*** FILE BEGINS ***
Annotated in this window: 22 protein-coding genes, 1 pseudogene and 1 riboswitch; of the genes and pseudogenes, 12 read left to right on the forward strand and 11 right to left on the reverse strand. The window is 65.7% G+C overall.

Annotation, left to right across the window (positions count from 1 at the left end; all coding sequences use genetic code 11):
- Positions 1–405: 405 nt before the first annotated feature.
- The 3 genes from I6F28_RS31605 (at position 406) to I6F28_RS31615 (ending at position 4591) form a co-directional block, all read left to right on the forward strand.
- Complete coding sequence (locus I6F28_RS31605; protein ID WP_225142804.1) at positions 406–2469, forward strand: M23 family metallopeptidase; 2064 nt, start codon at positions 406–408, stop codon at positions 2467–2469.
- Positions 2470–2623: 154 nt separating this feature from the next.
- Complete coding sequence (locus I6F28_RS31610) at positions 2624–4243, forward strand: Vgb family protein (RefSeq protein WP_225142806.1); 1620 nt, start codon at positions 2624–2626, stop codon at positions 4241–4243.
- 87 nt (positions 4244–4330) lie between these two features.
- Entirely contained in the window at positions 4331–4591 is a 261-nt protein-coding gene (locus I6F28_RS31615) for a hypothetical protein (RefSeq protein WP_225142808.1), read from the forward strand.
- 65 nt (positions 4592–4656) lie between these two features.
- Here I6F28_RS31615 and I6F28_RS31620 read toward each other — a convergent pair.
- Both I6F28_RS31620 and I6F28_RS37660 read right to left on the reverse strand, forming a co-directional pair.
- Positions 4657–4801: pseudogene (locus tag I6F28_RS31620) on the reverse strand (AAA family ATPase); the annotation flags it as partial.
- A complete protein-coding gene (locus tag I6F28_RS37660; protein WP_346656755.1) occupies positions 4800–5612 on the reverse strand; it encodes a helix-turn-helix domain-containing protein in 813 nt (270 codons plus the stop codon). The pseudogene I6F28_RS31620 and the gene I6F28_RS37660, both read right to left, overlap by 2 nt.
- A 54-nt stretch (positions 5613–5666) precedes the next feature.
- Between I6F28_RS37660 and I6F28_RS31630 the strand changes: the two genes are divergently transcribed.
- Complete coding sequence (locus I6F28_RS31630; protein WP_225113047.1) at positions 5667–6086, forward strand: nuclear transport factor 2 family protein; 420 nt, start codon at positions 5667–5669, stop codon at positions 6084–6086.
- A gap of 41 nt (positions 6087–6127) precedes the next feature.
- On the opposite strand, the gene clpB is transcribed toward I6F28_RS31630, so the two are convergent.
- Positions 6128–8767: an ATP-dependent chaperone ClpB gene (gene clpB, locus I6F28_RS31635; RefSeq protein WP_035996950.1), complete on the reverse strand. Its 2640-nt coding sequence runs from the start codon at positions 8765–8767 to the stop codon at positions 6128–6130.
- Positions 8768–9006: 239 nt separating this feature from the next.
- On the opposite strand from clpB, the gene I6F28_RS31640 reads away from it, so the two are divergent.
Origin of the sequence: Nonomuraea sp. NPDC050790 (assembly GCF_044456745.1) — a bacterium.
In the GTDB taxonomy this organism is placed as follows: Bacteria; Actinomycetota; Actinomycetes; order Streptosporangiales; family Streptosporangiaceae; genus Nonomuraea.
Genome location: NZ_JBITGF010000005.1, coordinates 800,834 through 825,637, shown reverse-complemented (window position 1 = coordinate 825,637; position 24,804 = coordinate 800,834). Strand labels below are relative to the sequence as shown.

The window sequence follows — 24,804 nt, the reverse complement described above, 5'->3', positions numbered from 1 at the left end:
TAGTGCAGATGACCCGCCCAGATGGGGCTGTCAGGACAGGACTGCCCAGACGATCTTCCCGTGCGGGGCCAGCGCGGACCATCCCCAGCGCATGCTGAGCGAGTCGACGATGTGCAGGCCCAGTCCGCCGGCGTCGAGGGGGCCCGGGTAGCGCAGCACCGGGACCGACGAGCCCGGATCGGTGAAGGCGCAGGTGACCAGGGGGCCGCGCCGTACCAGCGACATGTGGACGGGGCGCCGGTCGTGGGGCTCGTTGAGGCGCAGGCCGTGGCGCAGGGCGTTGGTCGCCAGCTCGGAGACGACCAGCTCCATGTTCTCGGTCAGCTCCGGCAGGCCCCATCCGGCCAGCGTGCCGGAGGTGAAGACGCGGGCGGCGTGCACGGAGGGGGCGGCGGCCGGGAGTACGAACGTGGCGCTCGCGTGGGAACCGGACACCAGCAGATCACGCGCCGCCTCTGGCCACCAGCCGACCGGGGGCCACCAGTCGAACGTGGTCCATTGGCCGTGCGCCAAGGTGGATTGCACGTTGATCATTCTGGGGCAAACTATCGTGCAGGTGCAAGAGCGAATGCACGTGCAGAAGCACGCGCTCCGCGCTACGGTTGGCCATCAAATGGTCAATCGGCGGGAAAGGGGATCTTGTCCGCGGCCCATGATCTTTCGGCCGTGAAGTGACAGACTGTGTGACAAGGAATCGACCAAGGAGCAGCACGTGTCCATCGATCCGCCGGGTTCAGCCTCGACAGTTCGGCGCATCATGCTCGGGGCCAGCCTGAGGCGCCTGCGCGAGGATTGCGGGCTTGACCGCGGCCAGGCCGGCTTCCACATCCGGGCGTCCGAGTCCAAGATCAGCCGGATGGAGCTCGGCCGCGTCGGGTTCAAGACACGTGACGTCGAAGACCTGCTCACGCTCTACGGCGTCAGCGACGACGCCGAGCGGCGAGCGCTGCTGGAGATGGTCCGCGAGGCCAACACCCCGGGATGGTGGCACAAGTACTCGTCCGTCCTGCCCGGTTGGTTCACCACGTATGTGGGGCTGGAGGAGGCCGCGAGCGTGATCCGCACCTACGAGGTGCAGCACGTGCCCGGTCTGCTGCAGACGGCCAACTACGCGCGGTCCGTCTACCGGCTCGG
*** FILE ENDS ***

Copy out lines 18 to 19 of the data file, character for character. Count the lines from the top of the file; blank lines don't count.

- A gap of 41 nt (positions 6087–6127) precedes the next feature.
- On the opposite strand, the gene clpB is transcribed toward I6F28_RS31630, so the two are convergent.